Civil and human rights groups have condemned Burundi's government decision to withdraw permits from a prominent human rights organisation and several other non-profit groups and called on the international community to take action to prevent the situation from "worsening".
Burundi's Interior Ministry earlier this week announced it was withdrawing permits from the Association for the Protection of Human Rights and Detained Persons (APRODH), run by prominent activist Pierre Claver Mbonimpa, and the Forum for Awareness and Development (FOCODE) after accusing them of "tarnishing the country's image and sowing hatred and divisions among the Burundian people".
APRODH and FOCODE were among a number of organisations to condemn President Pierre Nkurunziza's decision to run for a third term in 2015, claiming it was unconstitutional. The government, in return, accused the group of siding with the opposition.
The interior minister Pascal Barandagiye this week signed an order banning the activities of five organisations, including a journalists union. The groups were accused of "disturbing public order and state security", according to Reuters.
On Wednesday (26 October), the general secretary of FOCODE and lawyer, Janvier Bigirimana, told IBTimes UK: "This is a deplorable decision because it is happening within a background of repression in Burundi, where human rights are violated. It is a threat to civil freedom and a threat to freedom of association – both of which rights are enshrined in Burundi's constitution, and international law."
The Strengthening of Civil Society (FORSC), Christian Action for the Abolition of Torture (ACAT), and the Network of Honest Citizens (RCP) were also permanently banned under the 19 October order.
'Measure aims at muzzling any discordant voices'
Following the previous crackdown on independent media, and blanket ban on civil rights groups, APRODH was one of the few remaining organisations capable of carrying out reliable investigations into rights violations of an increasingly isolated population in the capital and, more importantly, in more remote areas of the country.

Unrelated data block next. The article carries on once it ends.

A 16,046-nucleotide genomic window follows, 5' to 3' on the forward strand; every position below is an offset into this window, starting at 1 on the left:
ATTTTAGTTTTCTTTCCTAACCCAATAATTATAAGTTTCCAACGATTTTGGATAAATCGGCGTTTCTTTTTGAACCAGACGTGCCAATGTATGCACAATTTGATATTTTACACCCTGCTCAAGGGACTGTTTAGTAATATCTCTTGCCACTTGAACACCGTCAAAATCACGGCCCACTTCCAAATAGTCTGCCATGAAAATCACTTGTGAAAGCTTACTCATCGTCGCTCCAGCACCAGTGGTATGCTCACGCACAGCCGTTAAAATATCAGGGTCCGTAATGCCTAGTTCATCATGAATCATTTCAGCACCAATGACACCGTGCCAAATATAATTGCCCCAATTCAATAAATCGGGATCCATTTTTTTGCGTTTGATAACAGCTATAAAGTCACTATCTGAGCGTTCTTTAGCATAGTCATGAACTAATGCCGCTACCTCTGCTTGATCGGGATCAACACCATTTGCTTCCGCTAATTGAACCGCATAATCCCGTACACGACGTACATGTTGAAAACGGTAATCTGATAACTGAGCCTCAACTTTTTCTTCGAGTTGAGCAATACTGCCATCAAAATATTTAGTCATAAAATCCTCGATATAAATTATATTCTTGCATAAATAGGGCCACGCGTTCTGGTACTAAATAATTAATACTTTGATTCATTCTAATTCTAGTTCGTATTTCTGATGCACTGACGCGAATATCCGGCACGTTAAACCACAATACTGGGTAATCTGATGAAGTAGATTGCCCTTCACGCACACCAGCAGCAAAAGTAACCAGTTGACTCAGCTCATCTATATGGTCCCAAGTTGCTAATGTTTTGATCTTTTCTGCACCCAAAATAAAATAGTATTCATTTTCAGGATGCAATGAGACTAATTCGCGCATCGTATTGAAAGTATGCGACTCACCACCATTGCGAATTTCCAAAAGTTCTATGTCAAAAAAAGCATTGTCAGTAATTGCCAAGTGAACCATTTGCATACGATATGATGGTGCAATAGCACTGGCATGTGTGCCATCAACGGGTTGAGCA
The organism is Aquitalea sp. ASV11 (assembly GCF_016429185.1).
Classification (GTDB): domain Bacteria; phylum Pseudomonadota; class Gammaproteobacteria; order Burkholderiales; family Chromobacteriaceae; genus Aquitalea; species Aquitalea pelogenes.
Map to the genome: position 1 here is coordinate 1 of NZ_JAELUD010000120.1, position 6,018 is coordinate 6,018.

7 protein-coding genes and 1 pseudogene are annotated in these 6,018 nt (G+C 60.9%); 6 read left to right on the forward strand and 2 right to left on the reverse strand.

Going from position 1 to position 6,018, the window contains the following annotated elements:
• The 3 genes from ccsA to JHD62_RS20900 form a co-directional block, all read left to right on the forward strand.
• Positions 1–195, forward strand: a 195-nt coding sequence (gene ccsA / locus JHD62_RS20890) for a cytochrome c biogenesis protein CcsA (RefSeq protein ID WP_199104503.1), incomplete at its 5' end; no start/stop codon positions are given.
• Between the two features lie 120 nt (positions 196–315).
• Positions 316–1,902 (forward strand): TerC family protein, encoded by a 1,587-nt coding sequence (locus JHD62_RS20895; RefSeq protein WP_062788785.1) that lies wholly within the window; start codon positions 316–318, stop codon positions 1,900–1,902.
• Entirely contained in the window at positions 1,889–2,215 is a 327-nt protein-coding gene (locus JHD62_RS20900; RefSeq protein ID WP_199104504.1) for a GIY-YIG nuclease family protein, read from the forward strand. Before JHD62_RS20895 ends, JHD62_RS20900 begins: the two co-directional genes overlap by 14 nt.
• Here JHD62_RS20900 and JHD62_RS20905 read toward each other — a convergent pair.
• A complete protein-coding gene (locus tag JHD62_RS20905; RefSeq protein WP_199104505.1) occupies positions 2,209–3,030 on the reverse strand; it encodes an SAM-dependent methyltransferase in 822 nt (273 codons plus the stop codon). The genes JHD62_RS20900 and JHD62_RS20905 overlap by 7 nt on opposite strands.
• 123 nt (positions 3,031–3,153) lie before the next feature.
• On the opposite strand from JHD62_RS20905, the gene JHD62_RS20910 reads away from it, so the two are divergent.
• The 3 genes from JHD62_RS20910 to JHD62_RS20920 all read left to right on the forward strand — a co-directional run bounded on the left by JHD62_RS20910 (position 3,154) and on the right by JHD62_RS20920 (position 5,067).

"This (new) measure aims at muzzling any discordant voices against the power in place in [capital city] Bujumbura," Bigirimana said, highlighting Mbonimpa's inquiries into cases of alleged torture, extrajudicial killings and rape.
"The most sacred right – the right to live – has been taken to many in Burundi." In August, Mbonimpa spoke exclusively to IBTimes UK about APRODH's investigation into at least 14 mass graves throughout Burundi.
'If nothing is done, the situation will worsen'
Lewis Mudge, researcher in the Africa Division at Human Rights Watch, echoed Bigirimana's view. "It's going to get a lot more difficult to know what is happening in Burundi. This is another warning sign," he said in a Tweet.
The situation of human rights defenders are barometers of public liberties in conflict situations: things tilt the moment right defenders are attacked and civilians are targeted, the International Federation for Human Rights (FIDH) told IBTimes UK earlier this year.
Bigirimana called on the international community "to make every effort to ensure Bujumbura does not continue to violate civilians' rights". "If nothing is done, the situation will worsen," he said.
US ambassador to the UN, Samantha Power, said on Twitter: "Amid severed ties with the United Nations Human Rights office and plans to leave (the) ICC, Burundi's crackdown on NGOs (is an) ominous sign of (the) country's direction".
Mbonimpa fled to Europe after surviving an assassination attempt by unidentified gunmen last year.